Even "IANAL but" or "IMHO" would have made your original post reasonable, but presenting it as it was makes you look like a pretentious ass.

            • by tbannist (230135)

              Except, of course, that everything I said is both true and accurate.

              Both you and the other guy both appear to be tedious pendants. I offered my opinion and the reason for it, you are free to disagree with me, but you don't do yourself any favors when you're a dick about it.

          • by DRJlaw (946416)

            There's no reason to be so confrontational in your post, you could have merely pointed out the relevant law in a friendly manner instead of coming across as a pompous ass.

            There certainly is. You quite declaratively stated something that any informed person would know to be false, and even worse were moderated highly for it (and still are). If you announce that the moon is made of cheese, you're going to be confronted.

            Which looks even worse since you're correction has only a minor impact on my analysis, th

        • OP made the common mistake of projecting things as he knows it into contexts he shouldn't.

          Happens all the time even in the US. State laws are similar here, not the same. Many folks can barely distinguish between States and the Fed, for that matter. So it only requires a smidgeon of unworldliness to make a mistake. And granted that we are of course the natural masters of the world (grin), please don't expect too much of us when it comes to worldliness:

          http://news.nationalgeographic.com/news/2002/11/1120_0211 [nationalgeographic.com]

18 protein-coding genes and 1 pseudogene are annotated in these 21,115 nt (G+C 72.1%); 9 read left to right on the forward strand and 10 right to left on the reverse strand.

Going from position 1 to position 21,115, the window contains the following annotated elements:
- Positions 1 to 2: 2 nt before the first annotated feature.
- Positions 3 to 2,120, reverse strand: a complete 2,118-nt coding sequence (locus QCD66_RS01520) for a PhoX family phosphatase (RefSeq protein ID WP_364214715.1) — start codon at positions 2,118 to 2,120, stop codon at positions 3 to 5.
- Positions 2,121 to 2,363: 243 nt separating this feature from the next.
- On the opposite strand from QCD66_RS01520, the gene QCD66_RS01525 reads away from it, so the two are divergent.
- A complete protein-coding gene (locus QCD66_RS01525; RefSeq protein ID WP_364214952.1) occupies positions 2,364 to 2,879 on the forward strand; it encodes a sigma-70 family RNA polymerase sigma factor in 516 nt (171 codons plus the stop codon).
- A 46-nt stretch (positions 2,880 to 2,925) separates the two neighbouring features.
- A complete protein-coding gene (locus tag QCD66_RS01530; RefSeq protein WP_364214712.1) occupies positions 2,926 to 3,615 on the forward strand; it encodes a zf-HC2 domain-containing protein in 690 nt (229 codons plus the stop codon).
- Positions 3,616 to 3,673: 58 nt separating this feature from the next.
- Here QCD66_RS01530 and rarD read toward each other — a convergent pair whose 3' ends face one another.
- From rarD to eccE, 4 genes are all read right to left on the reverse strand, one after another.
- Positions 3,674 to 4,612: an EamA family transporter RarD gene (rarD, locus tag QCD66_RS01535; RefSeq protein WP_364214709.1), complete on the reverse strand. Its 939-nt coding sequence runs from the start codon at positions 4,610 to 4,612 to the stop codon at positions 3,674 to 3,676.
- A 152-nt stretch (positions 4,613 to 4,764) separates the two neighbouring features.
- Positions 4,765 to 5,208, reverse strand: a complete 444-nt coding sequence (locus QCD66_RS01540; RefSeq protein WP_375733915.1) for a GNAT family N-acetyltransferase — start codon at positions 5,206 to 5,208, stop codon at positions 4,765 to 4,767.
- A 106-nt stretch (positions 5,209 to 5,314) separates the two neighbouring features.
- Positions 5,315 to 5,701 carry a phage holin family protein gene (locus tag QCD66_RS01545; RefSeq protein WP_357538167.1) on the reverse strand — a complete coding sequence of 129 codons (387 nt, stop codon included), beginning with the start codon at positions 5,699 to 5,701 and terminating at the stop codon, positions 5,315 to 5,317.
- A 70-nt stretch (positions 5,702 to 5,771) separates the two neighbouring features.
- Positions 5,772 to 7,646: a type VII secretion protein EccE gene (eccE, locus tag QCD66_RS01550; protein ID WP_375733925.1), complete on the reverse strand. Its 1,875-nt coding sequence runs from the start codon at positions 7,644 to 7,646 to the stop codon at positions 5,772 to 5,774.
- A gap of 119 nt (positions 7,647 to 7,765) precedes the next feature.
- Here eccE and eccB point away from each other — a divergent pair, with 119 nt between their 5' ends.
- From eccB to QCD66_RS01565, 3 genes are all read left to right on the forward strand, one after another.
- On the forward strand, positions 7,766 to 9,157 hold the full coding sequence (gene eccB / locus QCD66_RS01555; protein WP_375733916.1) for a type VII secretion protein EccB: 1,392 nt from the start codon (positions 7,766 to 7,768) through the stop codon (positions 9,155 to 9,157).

• FYI the United Kingdom is, in fact, a member of the EU which has enacted [opsi.gov.uk] enabling legistlation effective as of 1998.

          As an aside, I note that you linked to opsi.gov.uk, which has simply redirected to the new legislation.gov.uk for some time now, which makes me wonder where you found that link... I know it's a bit petty of me, but there's really "no excuse for being unaware" of the change and still "presenting yourself as someone qualified to analyze the matter...".

          Also, legislation only has the one t in it.

      • I believe you are trying to explain the difference between data and information. Information is the result of using data to create something useful.
      • Specifically, the article alleges that they used (part of) a list of results from the manual of a private system when they developed a competing application. The case seems flimsy, they're going to have to prove that the list should be considered "a work" as opposed to just data. Data isn't protected unless it has some merit of it's own. Lists are generally not protected.

        No kidding.

        So if I decide to make an oven that has a ventilation system in it, and in my manual, I mention that it has three buttons that say "On", "Off", and "Restart". That's breaking someone's copyright because they, in the past, decided to make an oven at some point in the past, with a manual that mentioned the ventilation system had "On", "Off", and "Restart" buttons?

        Their response should be "Oh, sorry.. Let us change our error codes from '1-128' to '1000-2000' with random gaps in the numbering, and

        • So if I decide to make an oven that has a ventilation system in it, and in my manual, I mention that it has three buttons that say "On", "Off", and "Restart". That's breaking someone's copyright because they, in the past, decided to make an oven at some point in the past, with a manual that mentioned the ventilation system had "On", "Off", and "Restart" buttons?

          Nope. Neither would using the same 3 words of the text of a novel wouldn't break someone's copyright. So why would you expect it to?